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Superstar Architects Draw an Audience

September 22, 1993|BETTY GOODWIN | SPECIAL TO THE TIMES

Even though she said she doesn't draw, architect Elyse Grinstein said she considered the Southern California Institute of Architecture's exhibition of architectural drawings and prints a "watershed event."

"No, I don't draw in this way. I sketch, and I consider my sketches very private," Grinstein said Saturday morning at a preview brunch. Nevertheless, she said she admired the works on view, drawings by 200 other architects--superstars such as Frank O. Gehry, Aldo Rossi, Peter Eisenman, Michael Graves and Robert Venturi, and unknowns from Japan, Israel, Europe and Australia as well as across the United States. They all donated their renderings to be sold over the weekend to raise money for a scholarship endowment.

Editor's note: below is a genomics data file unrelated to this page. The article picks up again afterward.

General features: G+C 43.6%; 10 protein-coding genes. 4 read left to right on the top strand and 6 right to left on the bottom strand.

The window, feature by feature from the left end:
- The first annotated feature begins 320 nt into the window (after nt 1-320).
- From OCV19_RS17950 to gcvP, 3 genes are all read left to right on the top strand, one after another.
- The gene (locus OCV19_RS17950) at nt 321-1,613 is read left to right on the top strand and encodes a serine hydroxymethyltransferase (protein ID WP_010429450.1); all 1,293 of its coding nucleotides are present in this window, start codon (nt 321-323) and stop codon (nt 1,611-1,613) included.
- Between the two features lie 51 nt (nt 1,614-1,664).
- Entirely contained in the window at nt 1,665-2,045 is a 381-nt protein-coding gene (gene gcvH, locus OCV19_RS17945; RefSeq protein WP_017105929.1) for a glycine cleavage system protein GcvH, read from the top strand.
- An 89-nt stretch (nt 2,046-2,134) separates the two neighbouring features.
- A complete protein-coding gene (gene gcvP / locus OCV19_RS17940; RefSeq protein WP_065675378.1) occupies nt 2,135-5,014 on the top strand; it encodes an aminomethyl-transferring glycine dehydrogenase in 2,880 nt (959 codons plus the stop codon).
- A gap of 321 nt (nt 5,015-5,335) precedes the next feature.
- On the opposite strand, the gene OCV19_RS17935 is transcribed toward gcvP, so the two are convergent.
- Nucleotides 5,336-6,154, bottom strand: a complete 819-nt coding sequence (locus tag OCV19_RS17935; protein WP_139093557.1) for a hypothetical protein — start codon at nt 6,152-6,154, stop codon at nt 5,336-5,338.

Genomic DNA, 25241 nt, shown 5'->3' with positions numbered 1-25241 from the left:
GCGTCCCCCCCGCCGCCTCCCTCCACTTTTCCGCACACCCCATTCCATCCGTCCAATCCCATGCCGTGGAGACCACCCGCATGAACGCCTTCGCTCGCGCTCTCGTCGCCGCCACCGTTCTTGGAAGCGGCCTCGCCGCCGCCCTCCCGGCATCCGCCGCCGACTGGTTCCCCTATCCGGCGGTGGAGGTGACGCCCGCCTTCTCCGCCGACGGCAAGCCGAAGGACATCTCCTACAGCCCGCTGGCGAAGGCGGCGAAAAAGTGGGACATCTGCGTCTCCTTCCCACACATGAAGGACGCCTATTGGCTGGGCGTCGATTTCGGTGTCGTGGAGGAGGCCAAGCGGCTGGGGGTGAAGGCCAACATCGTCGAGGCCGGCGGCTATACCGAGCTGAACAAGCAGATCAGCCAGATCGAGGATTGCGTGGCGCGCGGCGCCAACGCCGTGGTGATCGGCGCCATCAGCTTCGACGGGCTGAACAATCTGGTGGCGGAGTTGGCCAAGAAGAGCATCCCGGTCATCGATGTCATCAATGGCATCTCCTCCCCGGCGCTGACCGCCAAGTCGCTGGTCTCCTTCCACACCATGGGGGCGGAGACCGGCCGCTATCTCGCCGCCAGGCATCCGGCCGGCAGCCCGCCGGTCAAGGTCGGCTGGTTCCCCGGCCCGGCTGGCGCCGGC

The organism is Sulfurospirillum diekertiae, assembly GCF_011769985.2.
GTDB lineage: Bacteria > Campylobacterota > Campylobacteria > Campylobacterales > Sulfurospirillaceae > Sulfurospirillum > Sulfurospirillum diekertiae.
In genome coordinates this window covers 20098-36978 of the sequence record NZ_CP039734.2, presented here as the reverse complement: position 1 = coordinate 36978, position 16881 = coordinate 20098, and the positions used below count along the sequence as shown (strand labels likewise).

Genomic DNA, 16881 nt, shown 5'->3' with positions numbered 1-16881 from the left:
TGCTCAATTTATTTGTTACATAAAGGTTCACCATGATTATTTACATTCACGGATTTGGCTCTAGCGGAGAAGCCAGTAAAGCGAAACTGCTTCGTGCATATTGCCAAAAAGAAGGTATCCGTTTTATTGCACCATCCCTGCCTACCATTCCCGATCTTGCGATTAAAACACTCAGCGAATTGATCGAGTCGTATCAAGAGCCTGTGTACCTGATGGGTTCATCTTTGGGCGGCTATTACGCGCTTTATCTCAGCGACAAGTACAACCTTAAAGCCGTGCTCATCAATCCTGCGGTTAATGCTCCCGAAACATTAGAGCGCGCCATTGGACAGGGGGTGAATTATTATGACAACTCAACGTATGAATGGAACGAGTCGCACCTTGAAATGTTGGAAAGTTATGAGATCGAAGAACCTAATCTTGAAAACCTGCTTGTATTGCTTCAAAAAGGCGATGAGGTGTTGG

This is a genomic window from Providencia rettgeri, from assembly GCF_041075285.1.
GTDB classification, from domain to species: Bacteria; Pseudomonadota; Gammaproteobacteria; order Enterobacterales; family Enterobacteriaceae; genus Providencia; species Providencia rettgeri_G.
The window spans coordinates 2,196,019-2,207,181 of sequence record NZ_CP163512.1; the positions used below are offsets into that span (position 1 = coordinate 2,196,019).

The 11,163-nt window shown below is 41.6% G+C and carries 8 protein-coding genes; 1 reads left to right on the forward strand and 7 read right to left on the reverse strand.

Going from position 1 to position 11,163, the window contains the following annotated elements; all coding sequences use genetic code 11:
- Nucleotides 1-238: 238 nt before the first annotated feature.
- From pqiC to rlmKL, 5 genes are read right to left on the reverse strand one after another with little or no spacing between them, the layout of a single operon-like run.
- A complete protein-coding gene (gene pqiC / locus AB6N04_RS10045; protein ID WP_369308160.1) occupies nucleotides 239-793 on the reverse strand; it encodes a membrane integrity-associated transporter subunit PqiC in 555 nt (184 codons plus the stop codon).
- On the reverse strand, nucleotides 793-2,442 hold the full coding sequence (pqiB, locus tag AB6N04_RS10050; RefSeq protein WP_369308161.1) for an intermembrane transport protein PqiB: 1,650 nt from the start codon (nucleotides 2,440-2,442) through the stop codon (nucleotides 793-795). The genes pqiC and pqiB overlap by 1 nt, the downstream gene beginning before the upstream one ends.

"You're seeing the whole enchilada of the world's architectural community," said Michael Rotondi, director of SCI-Arc. "We wanted to do something of great benefit to the community and to us."

No one seemed to mind that many of the images didn't resemble buildings in the slightest. "There are no threads. Self-expression is very well represented," said Julia Bloomfield, head of publications and exhibitions at the Getty Center for the History of Art. She said she was most impressed by the diversity of the exhibition. "There's never been a show like this in America that I know of. It's absolutely extraordinary."

Throughout the morning, stylish-looking people, architects and architect groupies--wearing angular eye glasses, black denim and Japanese tailoring--roamed through the school's Marina del Rey campus and debated heady topics, coffee and muffins in hand.

Serious collectors lined up early and entered as soon as the doors opened at 10. Thom Mayne, an architect on the SCI-Arc faculty who co-chaired the event, said: "Fifteen pieces went within one minute, including mine. I couldn't believe it."

"It's inspiring," said Hadley Soutter, a graduate student at the institute. "Not because of the great names, but because of the opportunity to see love and hard work. Architects work long and hard and retain enormous passion for what they do, which is rare for any profession."

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